Congress Holds Hearings on the Benefits and Risks of Synthetic Biology

The US House of Representatives held hearings last week to gain testimony on the potential benefits and risks associated with synthetic biology and synthetic genomics. The hearings follow news late last month that researchers at the J. Craig Venter Institute (JVCI, Rockville, MD), a genomic-research organization founded and headed by J. Craig Venter, who helped map the human genome, had successfully constructed the first self-replicating synthetic bacterial cell. Testifying before the committee were Venter; Jay D. Keasling, acting deputy director at the Lawrence Berkeley National Laboratory, part of the Office of Science under the US Department of Energy; Drew Endy, assistant professor at Stanford University; Gregory E. Kaebnick, editor of the Hastings Center Report and associate for philosophical studies at the Hastings Center, a bioethics research institute; and Anthony S. Fauci, director of the National Institute of Allergy and Infectious Diseases at the National Institutes of Health (NIH). More>

How Is a Living Organism Assembled?

Scientists are a step closer to unraveling one of the greatest mysteries of the biological world: how stem cells morph into different organs and tissues to create a living creature. Thanks to a remarkable little fish, and some very cleaver engineering at Lawrence Berkeley National Laboratory, they now can watch in real time as an undistinguishable blob of cells gradually change into an embryonic zebra fish, one cell at a time. Until now, scientists could only observe this process by harvesting a living animal and examining each step as it moves through the embryonic stage. More>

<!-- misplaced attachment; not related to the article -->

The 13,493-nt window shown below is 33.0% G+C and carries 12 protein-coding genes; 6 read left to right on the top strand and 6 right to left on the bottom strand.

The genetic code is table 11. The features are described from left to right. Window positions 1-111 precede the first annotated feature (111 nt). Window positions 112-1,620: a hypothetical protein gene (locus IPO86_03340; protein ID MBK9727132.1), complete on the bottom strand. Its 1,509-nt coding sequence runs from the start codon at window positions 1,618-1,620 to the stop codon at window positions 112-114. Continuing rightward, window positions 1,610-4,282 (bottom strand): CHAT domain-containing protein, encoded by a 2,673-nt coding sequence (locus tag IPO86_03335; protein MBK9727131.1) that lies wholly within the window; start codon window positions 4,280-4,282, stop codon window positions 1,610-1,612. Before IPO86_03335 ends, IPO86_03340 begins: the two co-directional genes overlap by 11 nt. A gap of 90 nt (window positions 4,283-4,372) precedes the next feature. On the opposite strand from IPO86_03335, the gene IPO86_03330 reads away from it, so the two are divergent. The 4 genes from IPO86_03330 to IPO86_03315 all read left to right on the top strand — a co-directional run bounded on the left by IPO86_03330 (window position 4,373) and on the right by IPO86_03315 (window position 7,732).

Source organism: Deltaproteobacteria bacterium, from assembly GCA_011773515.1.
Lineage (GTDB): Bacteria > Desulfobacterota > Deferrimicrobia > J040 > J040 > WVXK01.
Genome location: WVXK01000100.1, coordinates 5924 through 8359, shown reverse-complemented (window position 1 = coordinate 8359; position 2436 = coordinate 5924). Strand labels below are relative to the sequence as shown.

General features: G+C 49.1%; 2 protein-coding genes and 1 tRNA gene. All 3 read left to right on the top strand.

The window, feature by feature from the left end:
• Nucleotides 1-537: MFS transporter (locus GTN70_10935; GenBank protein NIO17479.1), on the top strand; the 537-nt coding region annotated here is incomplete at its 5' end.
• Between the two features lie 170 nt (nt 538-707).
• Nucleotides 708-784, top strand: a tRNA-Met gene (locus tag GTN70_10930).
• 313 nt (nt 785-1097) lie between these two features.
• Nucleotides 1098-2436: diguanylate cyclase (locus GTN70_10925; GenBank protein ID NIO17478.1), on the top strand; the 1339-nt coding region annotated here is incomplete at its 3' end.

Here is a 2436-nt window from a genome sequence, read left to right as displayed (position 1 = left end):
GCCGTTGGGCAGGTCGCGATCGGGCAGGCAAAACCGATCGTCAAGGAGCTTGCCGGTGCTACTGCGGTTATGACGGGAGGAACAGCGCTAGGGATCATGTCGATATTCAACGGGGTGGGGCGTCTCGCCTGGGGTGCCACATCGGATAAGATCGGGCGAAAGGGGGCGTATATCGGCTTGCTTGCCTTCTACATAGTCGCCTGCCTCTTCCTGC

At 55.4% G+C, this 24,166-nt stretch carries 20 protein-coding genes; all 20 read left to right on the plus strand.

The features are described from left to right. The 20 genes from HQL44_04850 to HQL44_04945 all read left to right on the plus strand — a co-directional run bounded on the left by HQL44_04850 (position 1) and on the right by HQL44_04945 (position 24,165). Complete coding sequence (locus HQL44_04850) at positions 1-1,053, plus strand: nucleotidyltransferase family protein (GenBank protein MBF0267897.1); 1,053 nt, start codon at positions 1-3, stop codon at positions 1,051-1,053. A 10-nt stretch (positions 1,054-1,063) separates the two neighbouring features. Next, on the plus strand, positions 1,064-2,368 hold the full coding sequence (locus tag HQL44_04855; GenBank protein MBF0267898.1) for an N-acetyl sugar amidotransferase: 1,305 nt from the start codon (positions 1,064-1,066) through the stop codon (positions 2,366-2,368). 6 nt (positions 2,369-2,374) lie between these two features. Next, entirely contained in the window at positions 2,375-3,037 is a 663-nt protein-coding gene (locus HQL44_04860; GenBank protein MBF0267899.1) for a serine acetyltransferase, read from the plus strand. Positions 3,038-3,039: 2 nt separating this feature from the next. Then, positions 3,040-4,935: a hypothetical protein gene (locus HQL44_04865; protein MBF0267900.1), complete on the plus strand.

Wednesday, June 2, 2010

Wind power experts visit Vinalhaven to assess noise situation

Some of the nation’s top experts on wind turbine sound issues spent two days on Vinalhaven last month in order to learn more about the noise issues raised by neighbors of the Fox Islands Wind project. The group represented researchers affiliated with the U.S. Department of Energy (DOE), General Electric, and Acentech. Researchers at DOE’s Lawrence Berkeley National Laboratory analyzed the data that was collected during the expermiment and the results are to be shared at the co-op’s monthly board meeting scheduled for May 25. More>

China seeks to unseat the West in supercomputing

Building a supercomputer is not just a testosterone-fueled race to take the Top 500 crown. High-performance computing, which allows people to model and develop simulations, is all about creating a computing infrastructure for accelerating product development and research in every conceivable area. Supercomputers may well be emerging as a visible symbol of battling national economies. "There clearly seems to be a strategic and strong commitment to supercomputing at the very highest level in China," said Erich Strohmaier, who heads the Future Technology Group of the Computational Research Division at Lawrence Berkeley National Laboratory and one of the founders of the Top 500. "I would not be surprised to see this new system being followed by even larger ones and even a potential number one system within a few years," Strohmaier said by e-mail. More>

Synthetic-biology competition launches

The organizers hope that GenoCon will attract budding scientists through its separate category for high-school students. Yutaka Mizokami, a biology teacher at the Yokohama Science Frontier High School (see 'Reading, writing and nanofabrication'), says that he expects several teams from his school to join, and thinks that most of the other 125 Super Science High Schools in Japan (which are given extra funding to accelerate science teaching) will also put up teams. Adam Arkin, a bioengineering expert based at the University of California, Berkeley, and at the Lawrence Berkeley National Laboratory, says that GenoCon "beautifully refocuses students and their mentors on the design aspects of synthetic biology." More>